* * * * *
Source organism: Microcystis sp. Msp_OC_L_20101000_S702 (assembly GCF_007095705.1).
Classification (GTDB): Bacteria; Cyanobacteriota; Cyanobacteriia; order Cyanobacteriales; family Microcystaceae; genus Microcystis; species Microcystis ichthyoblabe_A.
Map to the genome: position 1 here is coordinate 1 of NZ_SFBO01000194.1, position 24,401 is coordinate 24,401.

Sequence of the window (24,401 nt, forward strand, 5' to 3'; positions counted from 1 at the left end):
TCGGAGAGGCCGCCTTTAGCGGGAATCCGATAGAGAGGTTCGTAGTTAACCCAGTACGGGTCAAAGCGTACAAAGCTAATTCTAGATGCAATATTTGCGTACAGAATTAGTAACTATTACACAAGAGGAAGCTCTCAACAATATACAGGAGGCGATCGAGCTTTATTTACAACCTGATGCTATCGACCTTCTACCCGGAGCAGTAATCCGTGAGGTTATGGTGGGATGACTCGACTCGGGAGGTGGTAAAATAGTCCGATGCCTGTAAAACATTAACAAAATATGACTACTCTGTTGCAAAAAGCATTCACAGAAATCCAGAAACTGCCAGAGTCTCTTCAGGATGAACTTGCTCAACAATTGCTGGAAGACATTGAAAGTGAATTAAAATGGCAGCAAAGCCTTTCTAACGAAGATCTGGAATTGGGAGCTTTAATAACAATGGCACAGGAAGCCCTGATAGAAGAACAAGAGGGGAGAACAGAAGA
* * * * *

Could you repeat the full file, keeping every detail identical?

Source organism: Microcystis sp. Msp_OC_L_20101000_S702 (assembly GCF_007095705.1).
Classification (GTDB): Bacteria; Cyanobacteriota; Cyanobacteriia; order Cyanobacteriales; family Microcystaceae; genus Microcystis; species Microcystis ichthyoblabe_A.
Map to the genome: position 1 here is coordinate 1 of NZ_SFBO01000194.1, position 24,401 is coordinate 24,401.

Sequence of the window (24,401 nt, forward strand, 5' to 3'; positions counted from 1 at the left end):
TCGGAGAGGCCGCCTTTAGCGGGAATCCGATAGAGAGGTTCGTAGTTAACCCAGTACGGGTCAAAGCGTACAAAGCTAATTCTAGATGCAATATTTGCGTACAGAATTAGTAACTATTACACAAGAGGAAGCTCTCAACAATATACAGGAGGCGATCGAGCTTTATTTACAACCTGATGCTATCGACCTTCTACCCGGAGCAGTAATCCGTGAGGTTATGGTGGGATGACTCGACTCGGGAGGTGGTAAAATAGTCCGATGCCTGTAAAACATTAACAAAATATGACTACTCTGTTGCAAAAAGCATTCACAGAAATCCAGAAACTGCCAGAGTCTCTTCAGGATGAACTTGCTCAACAATTGCTGGAAGACATTGAAAGTGAATTAAAATGGCAGCAAAGCCTTTCTAACGAAGATCTGGAATTGGGAGCTTTAATAACAATGGCACAGGAAGCCCTGATAGAAGAACAAGAGGGGAGAACAGAAGA